“She is much more popular than I am,” replied the Prime Minister.
However Ardern then found herself awkwardly positioned for the official East Asia summit photograph between two of the more controversial leaders in Bangkok; Philippines President Rodrigo Duterte and Myanmar State Counsellor Aug Sun Suu-Kyi — both of whom face serious allegations of human rights abuses in their countries.
But the big win for Ardern was being able to announce the completion of the upgrade of the Free Trade Agreement with China.
Only six months ago when Prime Minister Jacinda Ardern visited Beijing, China’s President, Xi Jinping warned her that trust was central to the relationship if it was to develop any further.
That added weight to the opening comments of Chinese Premier Li Keqiang when he met Ardern in Bangkok at the East Asian Summit and said that the negotiations over the FTA upgrade had been smooth and the breakthrough had been made.
“This attests to the stronger political trust and the broad prospect of practical cooperation between our two countries,” he said.
Some observers argued that the fact that China had agreed to anything at all was a plus which demonstrated that the relationship was still good.
But the gains announced yesterday are relatively modest.
China had sought concessions to allow more investment in New Zealand, but a Labour-led Government was not going to agree to that.
And in turn, China was not willing to bring forward any concessions on dairy exports.
The big gains are for the forestry sector.
Tariffs will be eliminated over ten years, on 12 additional wood and paper products worth NZ$36 million.
New rules make it easier to export to China.
Approved exporters will be able to self-declare that their goods are New Zealand goods under the FTA, as a further option to certification by other organization and exporters will also no longer have to apply for additional certificates when their goods transit through another country on the way to China.
The upgrade includes a new commitment to expedite customs clearance to six hours for perishable goods (such as fresh seafood, including rock lobster and salmon and will broaden customs rulings provisions; and make complying with labelling requirements, easier.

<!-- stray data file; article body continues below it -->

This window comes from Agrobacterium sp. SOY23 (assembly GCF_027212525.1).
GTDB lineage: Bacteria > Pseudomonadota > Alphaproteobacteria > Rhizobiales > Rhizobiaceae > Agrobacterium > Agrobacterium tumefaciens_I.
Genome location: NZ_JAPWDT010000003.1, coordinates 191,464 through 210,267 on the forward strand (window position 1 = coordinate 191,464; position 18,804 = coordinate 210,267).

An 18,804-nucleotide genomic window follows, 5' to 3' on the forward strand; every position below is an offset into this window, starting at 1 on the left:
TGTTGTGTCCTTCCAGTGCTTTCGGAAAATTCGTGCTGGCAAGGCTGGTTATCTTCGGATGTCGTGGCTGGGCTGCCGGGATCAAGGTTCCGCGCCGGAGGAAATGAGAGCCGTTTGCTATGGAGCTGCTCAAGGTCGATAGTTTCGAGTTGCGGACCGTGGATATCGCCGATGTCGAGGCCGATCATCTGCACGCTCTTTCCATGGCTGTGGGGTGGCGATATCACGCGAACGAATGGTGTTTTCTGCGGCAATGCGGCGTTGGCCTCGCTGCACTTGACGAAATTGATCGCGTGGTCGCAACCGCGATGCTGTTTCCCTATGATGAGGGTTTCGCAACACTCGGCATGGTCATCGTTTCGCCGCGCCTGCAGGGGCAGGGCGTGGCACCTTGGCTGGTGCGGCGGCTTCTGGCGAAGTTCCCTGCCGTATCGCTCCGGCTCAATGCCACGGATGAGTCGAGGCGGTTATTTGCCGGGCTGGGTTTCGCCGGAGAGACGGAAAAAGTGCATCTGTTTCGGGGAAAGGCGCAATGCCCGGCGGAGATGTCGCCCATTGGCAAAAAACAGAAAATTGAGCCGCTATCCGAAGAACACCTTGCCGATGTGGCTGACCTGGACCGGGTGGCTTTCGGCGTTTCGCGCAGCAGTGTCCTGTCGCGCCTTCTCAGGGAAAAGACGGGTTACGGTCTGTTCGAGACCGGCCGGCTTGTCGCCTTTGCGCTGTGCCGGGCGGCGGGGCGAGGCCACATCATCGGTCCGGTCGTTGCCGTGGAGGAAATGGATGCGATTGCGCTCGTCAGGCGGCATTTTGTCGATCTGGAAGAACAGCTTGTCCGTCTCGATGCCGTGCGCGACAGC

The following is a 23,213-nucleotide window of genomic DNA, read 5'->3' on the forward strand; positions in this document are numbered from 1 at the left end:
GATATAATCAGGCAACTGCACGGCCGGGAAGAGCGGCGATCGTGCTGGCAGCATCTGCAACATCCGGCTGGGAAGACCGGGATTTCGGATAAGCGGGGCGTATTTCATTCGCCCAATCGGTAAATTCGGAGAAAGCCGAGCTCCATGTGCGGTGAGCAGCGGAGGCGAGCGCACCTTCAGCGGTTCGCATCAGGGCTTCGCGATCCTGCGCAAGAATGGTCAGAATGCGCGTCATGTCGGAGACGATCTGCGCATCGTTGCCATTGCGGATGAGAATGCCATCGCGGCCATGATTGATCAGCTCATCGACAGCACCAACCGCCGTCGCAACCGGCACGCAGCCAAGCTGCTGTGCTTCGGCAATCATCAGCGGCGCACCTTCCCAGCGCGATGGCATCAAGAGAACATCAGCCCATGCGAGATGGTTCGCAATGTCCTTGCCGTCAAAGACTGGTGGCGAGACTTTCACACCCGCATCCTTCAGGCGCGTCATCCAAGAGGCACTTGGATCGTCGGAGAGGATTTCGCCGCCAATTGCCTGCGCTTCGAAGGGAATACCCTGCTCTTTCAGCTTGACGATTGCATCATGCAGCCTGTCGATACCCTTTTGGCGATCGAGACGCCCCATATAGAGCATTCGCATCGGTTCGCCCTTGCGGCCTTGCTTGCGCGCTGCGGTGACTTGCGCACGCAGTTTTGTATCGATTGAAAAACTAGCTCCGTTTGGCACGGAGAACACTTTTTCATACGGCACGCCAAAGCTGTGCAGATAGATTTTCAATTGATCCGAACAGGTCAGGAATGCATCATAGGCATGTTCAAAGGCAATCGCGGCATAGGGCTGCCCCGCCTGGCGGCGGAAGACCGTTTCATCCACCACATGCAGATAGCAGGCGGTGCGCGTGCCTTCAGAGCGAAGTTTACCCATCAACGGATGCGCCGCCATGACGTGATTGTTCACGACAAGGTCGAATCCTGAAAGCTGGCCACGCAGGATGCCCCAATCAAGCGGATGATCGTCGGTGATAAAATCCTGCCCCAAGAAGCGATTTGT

The upgraded agreement will improve New Zealand and China’s commitments on access to each other’s services markets. New Chapters on Electronic Commerce, Environment and Trade, Competition Policy and Government Procurement have been added, reflecting advances in trade rules and business practices over the past decade. These chapters provide avenues for enhanced cooperation in these areas.
The Executive Director of the New Zealand International Business Forum, Stephen Jacobi, said improved market access for wood products was a positive result, along with new rules for e-commerce and non-tariff barriers. Still, some challenges remained in the Chinese market, particularly for dairy and meat products.
Ardern defended the lack of progress on dairy by pointing out that by 2024 all tariffs on New Zealand dairy exports to China will be eliminated under the existing terms of the 2008 FTA
“ So that remains in place, and that will ensure that New Zealand has the best access of any country,” she said.
“I don’t believe that that has cost us at all.”
Standing back from the details of the agreement, there is the counterfactual argument; that China could have agreed to nothing.
New Zealand has certainly tested the political limits of the relationship with its failure to approve Huawei providing equipment for Spark’s 5G Network and only last week New Zealand joined 22 other UN nations in condemning China’s detention of Uighur Muslims.
But on the other hand, the Ardern Government has not issued any strong statement on the violence in Hong Kong nor has it deviated from the previous Government’s scrupulous neutrality over the South China Sea.
The Government’s position on China’s Belt and Road is more ambiguous though Ardern said yesterday that officials were continuing to work on details of how New Zealand might participate.